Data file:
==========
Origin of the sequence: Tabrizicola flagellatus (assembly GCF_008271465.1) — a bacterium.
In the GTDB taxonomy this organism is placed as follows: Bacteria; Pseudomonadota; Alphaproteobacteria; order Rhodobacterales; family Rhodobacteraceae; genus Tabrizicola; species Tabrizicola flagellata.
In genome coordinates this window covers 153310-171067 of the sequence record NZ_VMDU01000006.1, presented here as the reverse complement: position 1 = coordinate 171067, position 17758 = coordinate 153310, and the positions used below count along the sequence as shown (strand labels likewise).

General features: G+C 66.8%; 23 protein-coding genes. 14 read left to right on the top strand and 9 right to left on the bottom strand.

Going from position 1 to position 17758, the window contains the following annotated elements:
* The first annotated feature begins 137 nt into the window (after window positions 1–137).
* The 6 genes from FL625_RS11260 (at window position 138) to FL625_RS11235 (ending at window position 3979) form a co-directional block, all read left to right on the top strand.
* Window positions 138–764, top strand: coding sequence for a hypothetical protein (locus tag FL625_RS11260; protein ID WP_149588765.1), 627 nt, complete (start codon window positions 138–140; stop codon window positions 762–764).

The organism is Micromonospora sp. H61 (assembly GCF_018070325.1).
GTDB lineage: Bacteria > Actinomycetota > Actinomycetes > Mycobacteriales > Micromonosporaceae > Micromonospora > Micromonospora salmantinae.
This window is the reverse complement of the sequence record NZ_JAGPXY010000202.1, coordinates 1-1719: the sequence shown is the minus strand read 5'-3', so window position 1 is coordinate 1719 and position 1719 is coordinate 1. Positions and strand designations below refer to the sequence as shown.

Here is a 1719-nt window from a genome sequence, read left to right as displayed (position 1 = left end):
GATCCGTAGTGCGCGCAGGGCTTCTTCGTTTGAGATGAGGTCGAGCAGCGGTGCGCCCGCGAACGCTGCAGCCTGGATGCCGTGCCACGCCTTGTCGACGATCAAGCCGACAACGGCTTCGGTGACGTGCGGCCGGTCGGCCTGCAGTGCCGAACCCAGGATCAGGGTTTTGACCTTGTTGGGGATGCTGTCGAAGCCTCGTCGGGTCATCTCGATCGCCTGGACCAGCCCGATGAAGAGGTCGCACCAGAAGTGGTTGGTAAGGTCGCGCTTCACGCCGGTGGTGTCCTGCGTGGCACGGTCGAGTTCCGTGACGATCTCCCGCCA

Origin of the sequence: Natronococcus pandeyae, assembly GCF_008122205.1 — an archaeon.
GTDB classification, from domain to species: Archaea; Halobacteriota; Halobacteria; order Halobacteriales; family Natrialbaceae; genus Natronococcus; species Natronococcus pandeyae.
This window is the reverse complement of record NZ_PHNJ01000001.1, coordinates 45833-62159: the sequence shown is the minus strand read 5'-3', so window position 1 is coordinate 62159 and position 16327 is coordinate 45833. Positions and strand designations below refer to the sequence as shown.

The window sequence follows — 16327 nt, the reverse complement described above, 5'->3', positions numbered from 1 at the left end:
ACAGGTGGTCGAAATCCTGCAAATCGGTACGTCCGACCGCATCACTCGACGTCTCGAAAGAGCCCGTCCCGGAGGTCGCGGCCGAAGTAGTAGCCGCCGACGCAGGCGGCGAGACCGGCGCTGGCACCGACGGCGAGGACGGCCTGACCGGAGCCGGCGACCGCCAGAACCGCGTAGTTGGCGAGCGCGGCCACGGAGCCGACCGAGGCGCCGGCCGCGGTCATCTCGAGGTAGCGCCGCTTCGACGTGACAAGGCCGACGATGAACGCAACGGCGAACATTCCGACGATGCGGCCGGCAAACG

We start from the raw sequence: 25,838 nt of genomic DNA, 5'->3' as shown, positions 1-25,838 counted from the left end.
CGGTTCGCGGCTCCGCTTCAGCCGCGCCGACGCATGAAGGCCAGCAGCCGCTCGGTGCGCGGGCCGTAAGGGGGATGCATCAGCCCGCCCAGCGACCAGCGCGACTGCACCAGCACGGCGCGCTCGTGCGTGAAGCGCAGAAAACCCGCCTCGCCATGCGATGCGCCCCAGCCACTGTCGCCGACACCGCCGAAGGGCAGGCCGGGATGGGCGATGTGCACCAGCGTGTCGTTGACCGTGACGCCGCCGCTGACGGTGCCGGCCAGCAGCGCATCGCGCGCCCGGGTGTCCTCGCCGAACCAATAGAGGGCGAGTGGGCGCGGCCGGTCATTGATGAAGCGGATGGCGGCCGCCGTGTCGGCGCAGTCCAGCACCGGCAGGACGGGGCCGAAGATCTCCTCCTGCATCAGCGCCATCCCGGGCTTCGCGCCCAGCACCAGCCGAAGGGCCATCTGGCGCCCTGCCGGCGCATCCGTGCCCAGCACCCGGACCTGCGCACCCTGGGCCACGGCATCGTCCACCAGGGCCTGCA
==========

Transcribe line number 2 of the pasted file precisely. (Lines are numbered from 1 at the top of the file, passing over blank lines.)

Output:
In the GTDB taxonomy this organism is placed as follows: Bacteria; Pseudomonadota; Alphaproteobacteria; order Rhodobacterales; family Rhodobacteraceae; genus Tabrizicola; species Tabrizicola flagellata.